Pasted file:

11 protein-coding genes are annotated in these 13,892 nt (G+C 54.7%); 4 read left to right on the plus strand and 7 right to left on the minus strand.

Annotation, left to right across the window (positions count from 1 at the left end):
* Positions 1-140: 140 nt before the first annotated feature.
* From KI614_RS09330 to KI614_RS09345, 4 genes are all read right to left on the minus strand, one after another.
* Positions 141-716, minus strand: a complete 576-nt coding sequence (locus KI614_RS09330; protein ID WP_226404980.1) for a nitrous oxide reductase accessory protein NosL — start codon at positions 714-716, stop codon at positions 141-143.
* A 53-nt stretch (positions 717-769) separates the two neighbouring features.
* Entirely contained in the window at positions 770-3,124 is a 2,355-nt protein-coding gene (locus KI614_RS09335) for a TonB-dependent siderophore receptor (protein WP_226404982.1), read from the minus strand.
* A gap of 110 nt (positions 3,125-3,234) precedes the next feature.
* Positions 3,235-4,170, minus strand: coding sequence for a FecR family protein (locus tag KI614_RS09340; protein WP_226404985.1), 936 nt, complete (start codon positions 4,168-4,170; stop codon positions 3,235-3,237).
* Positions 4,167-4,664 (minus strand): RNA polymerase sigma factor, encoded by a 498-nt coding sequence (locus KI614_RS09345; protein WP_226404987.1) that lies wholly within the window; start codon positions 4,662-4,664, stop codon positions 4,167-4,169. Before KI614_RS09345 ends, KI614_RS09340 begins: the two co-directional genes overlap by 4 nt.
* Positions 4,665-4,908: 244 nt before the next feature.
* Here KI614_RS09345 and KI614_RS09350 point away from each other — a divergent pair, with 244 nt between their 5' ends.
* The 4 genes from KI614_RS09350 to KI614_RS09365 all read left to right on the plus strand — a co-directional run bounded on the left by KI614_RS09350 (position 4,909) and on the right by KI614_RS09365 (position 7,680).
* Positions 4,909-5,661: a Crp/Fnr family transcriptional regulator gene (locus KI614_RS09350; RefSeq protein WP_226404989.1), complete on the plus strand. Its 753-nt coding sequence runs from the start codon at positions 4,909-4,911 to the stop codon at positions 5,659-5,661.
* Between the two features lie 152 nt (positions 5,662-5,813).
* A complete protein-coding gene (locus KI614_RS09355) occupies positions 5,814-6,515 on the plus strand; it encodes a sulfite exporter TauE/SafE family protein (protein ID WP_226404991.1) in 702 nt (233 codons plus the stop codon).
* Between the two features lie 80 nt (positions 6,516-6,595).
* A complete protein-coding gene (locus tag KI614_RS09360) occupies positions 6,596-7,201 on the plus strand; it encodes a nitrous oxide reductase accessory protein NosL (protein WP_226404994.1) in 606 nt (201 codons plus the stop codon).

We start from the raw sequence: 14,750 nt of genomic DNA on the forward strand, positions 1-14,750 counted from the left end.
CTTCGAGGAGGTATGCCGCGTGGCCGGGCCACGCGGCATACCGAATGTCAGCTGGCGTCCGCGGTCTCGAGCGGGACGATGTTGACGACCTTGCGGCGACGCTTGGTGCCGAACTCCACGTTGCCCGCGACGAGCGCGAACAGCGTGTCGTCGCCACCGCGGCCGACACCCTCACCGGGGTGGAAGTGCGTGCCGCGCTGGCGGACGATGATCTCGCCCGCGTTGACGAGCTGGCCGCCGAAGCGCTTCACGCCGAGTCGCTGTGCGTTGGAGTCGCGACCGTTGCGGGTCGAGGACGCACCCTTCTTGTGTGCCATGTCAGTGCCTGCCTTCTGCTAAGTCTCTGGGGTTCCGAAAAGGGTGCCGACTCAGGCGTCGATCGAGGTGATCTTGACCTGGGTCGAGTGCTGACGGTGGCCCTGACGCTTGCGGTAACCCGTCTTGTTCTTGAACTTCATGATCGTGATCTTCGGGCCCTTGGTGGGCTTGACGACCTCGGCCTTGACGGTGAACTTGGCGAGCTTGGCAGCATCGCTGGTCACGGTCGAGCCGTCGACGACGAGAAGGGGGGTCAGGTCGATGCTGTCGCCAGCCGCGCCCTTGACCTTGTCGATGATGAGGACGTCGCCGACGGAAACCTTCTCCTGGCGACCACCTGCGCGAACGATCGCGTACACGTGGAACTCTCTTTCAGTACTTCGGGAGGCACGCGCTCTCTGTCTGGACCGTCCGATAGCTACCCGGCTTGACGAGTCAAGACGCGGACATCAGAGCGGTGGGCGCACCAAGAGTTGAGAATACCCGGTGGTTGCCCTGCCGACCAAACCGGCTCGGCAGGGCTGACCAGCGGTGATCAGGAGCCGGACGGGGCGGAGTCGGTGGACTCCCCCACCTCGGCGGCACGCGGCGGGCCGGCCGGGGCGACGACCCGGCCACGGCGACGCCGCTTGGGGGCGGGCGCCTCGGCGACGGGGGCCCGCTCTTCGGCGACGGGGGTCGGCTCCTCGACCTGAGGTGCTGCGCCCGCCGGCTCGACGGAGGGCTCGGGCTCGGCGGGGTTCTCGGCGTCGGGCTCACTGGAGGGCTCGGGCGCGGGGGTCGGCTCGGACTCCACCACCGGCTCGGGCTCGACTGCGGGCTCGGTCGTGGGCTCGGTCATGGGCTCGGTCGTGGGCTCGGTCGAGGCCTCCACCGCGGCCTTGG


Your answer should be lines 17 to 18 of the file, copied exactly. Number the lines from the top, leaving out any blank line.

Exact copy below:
* Between the two features lie 80 nt (positions 6,516-6,595).
* A complete protein-coding gene (locus tag KI614_RS09360) occupies positions 6,596-7,201 on the plus strand; it encodes a nitrous oxide reductase accessory protein NosL (protein WP_226404994.1) in 606 nt (201 codons plus the stop codon).